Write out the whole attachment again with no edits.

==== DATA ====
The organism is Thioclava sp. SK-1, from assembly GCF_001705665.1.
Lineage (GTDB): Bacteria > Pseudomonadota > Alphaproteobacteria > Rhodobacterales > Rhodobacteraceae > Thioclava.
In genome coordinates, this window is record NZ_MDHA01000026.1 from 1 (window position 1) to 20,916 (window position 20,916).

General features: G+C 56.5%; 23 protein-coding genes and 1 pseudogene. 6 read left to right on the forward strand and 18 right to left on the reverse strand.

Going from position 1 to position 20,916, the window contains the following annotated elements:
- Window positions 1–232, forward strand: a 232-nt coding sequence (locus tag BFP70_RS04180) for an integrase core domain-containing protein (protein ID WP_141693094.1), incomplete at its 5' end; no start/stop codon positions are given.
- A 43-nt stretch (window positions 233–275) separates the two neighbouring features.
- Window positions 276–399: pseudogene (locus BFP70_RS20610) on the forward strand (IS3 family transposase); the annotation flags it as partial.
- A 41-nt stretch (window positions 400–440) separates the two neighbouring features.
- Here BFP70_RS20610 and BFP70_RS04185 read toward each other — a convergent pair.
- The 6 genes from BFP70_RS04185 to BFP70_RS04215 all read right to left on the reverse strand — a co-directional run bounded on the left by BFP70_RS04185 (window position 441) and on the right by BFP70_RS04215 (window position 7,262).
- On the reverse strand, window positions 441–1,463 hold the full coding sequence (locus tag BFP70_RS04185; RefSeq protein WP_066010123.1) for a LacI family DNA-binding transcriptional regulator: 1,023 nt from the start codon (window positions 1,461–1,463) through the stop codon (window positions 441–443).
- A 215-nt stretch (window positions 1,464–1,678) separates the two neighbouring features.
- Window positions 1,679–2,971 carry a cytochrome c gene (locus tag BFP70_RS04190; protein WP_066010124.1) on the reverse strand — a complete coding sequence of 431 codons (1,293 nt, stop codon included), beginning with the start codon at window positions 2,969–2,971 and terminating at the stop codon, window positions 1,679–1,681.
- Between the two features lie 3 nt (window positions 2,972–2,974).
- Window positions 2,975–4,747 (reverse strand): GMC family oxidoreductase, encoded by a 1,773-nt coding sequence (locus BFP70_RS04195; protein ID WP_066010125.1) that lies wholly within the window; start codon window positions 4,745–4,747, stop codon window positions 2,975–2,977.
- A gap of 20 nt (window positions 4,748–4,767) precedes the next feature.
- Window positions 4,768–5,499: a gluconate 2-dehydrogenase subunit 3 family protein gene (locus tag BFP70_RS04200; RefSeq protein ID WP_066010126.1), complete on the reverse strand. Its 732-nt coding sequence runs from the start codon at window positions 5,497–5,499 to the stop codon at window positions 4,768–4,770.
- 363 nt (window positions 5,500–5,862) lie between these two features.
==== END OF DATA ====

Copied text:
The organism is Thioclava sp. SK-1, from assembly GCF_001705665.1.
Lineage (GTDB): Bacteria > Pseudomonadota > Alphaproteobacteria > Rhodobacterales > Rhodobacteraceae > Thioclava.
In genome coordinates, this window is record NZ_MDHA01000026.1 from 1 (window position 1) to 20,916 (window position 20,916).

General features: G+C 56.5%; 23 protein-coding genes and 1 pseudogene. 6 read left to right on the forward strand and 18 right to left on the reverse strand.

Going from position 1 to position 20,916, the window contains the following annotated elements:
- Window positions 1–232, forward strand: a 232-nt coding sequence (locus tag BFP70_RS04180) for an integrase core domain-containing protein (protein ID WP_141693094.1), incomplete at its 5' end; no start/stop codon positions are given.
- A 43-nt stretch (window positions 233–275) separates the two neighbouring features.
- Window positions 276–399: pseudogene (locus BFP70_RS20610) on the forward strand (IS3 family transposase); the annotation flags it as partial.
- A 41-nt stretch (window positions 400–440) separates the two neighbouring features.
- Here BFP70_RS20610 and BFP70_RS04185 read toward each other — a convergent pair.
- The 6 genes from BFP70_RS04185 to BFP70_RS04215 all read right to left on the reverse strand — a co-directional run bounded on the left by BFP70_RS04185 (window position 441) and on the right by BFP70_RS04215 (window position 7,262).
- On the reverse strand, window positions 441–1,463 hold the full coding sequence (locus tag BFP70_RS04185; RefSeq protein WP_066010123.1) for a LacI family DNA-binding transcriptional regulator: 1,023 nt from the start codon (window positions 1,461–1,463) through the stop codon (window positions 441–443).
- A 215-nt stretch (window positions 1,464–1,678) separates the two neighbouring features.
- Window positions 1,679–2,971 carry a cytochrome c gene (locus tag BFP70_RS04190; protein WP_066010124.1) on the reverse strand — a complete coding sequence of 431 codons (1,293 nt, stop codon included), beginning with the start codon at window positions 2,969–2,971 and terminating at the stop codon, window positions 1,679–1,681.
- Between the two features lie 3 nt (window positions 2,972–2,974).
- Window positions 2,975–4,747 (reverse strand): GMC family oxidoreductase, encoded by a 1,773-nt coding sequence (locus BFP70_RS04195; protein ID WP_066010125.1) that lies wholly within the window; start codon window positions 4,745–4,747, stop codon window positions 2,975–2,977.
- A gap of 20 nt (window positions 4,748–4,767) precedes the next feature.
- Window positions 4,768–5,499: a gluconate 2-dehydrogenase subunit 3 family protein gene (locus tag BFP70_RS04200; RefSeq protein ID WP_066010126.1), complete on the reverse strand. Its 732-nt coding sequence runs from the start codon at window positions 5,497–5,499 to the stop codon at window positions 4,768–4,770.
- 363 nt (window positions 5,500–5,862) lie between these two features.